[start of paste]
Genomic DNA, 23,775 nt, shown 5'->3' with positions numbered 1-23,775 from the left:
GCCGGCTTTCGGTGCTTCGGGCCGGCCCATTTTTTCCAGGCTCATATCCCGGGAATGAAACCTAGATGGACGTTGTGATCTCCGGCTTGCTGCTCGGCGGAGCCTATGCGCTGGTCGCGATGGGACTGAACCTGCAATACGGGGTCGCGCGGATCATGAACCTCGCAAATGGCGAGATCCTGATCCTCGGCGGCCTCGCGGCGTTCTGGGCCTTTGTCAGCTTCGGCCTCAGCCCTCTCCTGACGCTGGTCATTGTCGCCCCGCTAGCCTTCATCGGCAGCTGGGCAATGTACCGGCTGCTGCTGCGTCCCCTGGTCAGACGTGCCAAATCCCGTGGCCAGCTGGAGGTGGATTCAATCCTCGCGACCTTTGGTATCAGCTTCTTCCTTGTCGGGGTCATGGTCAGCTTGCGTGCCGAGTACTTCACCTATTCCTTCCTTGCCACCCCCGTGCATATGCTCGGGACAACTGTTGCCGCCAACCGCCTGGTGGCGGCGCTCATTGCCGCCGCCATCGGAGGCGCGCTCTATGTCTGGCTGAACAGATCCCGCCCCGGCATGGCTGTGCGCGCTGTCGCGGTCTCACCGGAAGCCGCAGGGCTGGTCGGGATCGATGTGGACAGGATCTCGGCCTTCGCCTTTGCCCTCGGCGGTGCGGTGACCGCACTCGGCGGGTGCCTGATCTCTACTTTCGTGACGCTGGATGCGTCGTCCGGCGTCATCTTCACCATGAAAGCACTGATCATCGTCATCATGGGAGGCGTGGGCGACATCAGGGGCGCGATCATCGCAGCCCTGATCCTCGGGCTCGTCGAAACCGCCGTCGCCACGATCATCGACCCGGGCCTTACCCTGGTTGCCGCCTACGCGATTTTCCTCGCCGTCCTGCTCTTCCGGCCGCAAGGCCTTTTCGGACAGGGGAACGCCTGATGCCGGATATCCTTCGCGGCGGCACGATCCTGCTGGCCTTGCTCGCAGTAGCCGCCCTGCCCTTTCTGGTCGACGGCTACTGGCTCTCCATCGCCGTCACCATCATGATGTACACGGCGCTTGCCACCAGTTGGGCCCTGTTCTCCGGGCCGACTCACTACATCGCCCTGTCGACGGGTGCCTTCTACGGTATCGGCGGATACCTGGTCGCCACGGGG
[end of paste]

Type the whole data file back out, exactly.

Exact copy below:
Genomic DNA, 23,775 nt, shown 5'->3' with positions numbered 1-23,775 from the left:
GCCGGCTTTCGGTGCTTCGGGCCGGCCCATTTTTTCCAGGCTCATATCCCGGGAATGAAACCTAGATGGACGTTGTGATCTCCGGCTTGCTGCTCGGCGGAGCCTATGCGCTGGTCGCGATGGGACTGAACCTGCAATACGGGGTCGCGCGGATCATGAACCTCGCAAATGGCGAGATCCTGATCCTCGGCGGCCTCGCGGCGTTCTGGGCCTTTGTCAGCTTCGGCCTCAGCCCTCTCCTGACGCTGGTCATTGTCGCCCCGCTAGCCTTCATCGGCAGCTGGGCAATGTACCGGCTGCTGCTGCGTCCCCTGGTCAGACGTGCCAAATCCCGTGGCCAGCTGGAGGTGGATTCAATCCTCGCGACCTTTGGTATCAGCTTCTTCCTTGTCGGGGTCATGGTCAGCTTGCGTGCCGAGTACTTCACCTATTCCTTCCTTGCCACCCCCGTGCATATGCTCGGGACAACTGTTGCCGCCAACCGCCTGGTGGCGGCGCTCATTGCCGCCGCCATCGGAGGCGCGCTCTATGTCTGGCTGAACAGATCCCGCCCCGGCATGGCTGTGCGCGCTGTCGCGGTCTCACCGGAAGCCGCAGGGCTGGTCGGGATCGATGTGGACAGGATCTCGGCCTTCGCCTTTGCCCTCGGCGGTGCGGTGACCGCACTCGGCGGGTGCCTGATCTCTACTTTCGTGACGCTGGATGCGTCGTCCGGCGTCATCTTCACCATGAAAGCACTGATCATCGTCATCATGGGAGGCGTGGGCGACATCAGGGGCGCGATCATCGCAGCCCTGATCCTCGGGCTCGTCGAAACCGCCGTCGCCACGATCATCGACCCGGGCCTTACCCTGGTTGCCGCCTACGCGATTTTCCTCGCCGTCCTGCTCTTCCGGCCGCAAGGCCTTTTCGGACAGGGGAACGCCTGATGCCGGATATCCTTCGCGGCGGCACGATCCTGCTGGCCTTGCTCGCAGTAGCCGCCCTGCCCTTTCTGGTCGACGGCTACTGGCTCTCCATCGCCGTCACCATCATGATGTACACGGCGCTTGCCACCAGTTGGGCCCTGTTCTCCGGGCCGACTCACTACATCGCCCTGTCGACGGGTGCCTTCTACGGTATCGGCGGATACCTGGTCGCCACGGGG